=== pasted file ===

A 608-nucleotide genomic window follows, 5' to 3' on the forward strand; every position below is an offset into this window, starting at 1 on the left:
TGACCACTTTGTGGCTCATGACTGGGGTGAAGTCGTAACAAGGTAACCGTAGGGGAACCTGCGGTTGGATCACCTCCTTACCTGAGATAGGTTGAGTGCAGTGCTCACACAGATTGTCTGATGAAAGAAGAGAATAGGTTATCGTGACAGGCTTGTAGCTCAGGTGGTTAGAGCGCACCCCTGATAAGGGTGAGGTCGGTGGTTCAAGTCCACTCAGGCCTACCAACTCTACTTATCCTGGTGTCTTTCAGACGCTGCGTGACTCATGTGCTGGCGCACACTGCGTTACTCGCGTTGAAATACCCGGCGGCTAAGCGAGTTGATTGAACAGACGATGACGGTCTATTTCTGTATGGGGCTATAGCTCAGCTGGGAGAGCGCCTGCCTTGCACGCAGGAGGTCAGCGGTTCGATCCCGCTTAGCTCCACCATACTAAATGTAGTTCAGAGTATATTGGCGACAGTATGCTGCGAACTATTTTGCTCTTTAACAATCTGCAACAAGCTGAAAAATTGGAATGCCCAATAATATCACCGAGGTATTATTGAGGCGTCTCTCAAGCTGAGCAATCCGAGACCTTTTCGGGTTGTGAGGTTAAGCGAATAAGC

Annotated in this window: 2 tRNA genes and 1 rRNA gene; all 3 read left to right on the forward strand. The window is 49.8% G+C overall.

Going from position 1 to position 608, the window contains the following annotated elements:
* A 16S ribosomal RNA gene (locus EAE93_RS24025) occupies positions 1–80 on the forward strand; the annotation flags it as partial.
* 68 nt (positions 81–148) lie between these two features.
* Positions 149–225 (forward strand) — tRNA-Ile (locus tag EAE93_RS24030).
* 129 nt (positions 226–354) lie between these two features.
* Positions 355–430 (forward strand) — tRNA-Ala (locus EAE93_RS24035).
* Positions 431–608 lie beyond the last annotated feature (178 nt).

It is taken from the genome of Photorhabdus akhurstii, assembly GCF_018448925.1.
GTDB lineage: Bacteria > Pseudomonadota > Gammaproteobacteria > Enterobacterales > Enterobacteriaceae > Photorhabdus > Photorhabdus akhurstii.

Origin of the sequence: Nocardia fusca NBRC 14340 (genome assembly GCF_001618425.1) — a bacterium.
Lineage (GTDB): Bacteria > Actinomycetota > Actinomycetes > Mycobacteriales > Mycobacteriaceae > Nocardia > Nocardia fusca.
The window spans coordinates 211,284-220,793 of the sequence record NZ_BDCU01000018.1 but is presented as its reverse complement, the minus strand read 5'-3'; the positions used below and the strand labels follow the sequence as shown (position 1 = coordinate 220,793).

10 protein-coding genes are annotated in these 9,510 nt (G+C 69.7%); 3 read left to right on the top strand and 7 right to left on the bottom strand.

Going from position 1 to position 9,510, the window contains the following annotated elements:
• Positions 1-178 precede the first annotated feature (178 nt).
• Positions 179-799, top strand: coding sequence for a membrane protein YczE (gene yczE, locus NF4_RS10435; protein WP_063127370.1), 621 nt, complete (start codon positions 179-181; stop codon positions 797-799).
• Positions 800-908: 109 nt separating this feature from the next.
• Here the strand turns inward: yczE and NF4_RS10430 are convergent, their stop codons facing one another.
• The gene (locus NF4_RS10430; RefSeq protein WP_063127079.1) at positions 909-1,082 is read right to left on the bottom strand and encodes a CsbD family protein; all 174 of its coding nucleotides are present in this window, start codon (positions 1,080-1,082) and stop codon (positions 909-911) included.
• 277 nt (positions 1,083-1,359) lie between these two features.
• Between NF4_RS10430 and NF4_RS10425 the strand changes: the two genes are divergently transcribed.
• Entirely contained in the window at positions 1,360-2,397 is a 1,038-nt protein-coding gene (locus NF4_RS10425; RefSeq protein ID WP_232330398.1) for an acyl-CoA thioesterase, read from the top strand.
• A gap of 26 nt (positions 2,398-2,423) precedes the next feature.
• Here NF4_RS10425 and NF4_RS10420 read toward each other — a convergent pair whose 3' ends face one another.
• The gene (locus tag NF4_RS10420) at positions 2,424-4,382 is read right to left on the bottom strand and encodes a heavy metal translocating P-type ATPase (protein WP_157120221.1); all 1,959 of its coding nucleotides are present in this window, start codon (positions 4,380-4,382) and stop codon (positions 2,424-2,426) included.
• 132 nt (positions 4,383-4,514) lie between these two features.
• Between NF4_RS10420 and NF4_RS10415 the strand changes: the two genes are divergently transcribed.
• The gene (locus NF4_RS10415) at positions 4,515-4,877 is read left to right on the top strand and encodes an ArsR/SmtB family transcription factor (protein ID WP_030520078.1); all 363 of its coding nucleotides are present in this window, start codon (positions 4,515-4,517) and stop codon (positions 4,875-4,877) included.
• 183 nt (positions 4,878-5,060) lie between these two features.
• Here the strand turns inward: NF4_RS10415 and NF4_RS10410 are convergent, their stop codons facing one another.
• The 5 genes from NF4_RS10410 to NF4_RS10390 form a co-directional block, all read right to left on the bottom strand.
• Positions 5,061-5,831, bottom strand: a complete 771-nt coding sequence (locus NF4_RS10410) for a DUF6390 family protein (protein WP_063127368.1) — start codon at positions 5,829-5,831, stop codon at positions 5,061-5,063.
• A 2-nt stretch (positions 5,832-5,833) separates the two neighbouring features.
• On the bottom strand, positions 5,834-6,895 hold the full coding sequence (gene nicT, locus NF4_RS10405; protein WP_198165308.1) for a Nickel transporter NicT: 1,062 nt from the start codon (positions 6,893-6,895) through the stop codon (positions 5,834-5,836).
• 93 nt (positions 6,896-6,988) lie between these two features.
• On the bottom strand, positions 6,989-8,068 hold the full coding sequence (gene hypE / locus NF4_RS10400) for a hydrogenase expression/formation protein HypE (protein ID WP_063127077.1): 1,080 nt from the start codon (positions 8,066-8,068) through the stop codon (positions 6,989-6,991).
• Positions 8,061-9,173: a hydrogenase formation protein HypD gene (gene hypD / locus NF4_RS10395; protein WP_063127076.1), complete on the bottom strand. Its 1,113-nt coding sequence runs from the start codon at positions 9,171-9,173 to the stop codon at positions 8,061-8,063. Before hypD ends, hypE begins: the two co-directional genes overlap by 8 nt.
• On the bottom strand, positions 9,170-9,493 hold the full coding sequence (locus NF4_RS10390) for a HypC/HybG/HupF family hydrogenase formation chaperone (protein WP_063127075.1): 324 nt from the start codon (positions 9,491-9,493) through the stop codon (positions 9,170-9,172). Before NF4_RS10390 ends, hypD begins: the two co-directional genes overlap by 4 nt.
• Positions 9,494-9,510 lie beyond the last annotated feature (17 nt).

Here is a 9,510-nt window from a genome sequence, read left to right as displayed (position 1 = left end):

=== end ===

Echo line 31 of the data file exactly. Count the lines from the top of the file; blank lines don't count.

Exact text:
• The gene (locus NF4_RS10415) at positions 4,515-4,877 is read left to right on the top strand and encodes an ArsR/SmtB family transcription factor (protein ID WP_030520078.1); all 363 of its coding nucleotides are present in this window, start codon (positions 4,515-4,517) and stop codon (positions 4,875-4,877) included.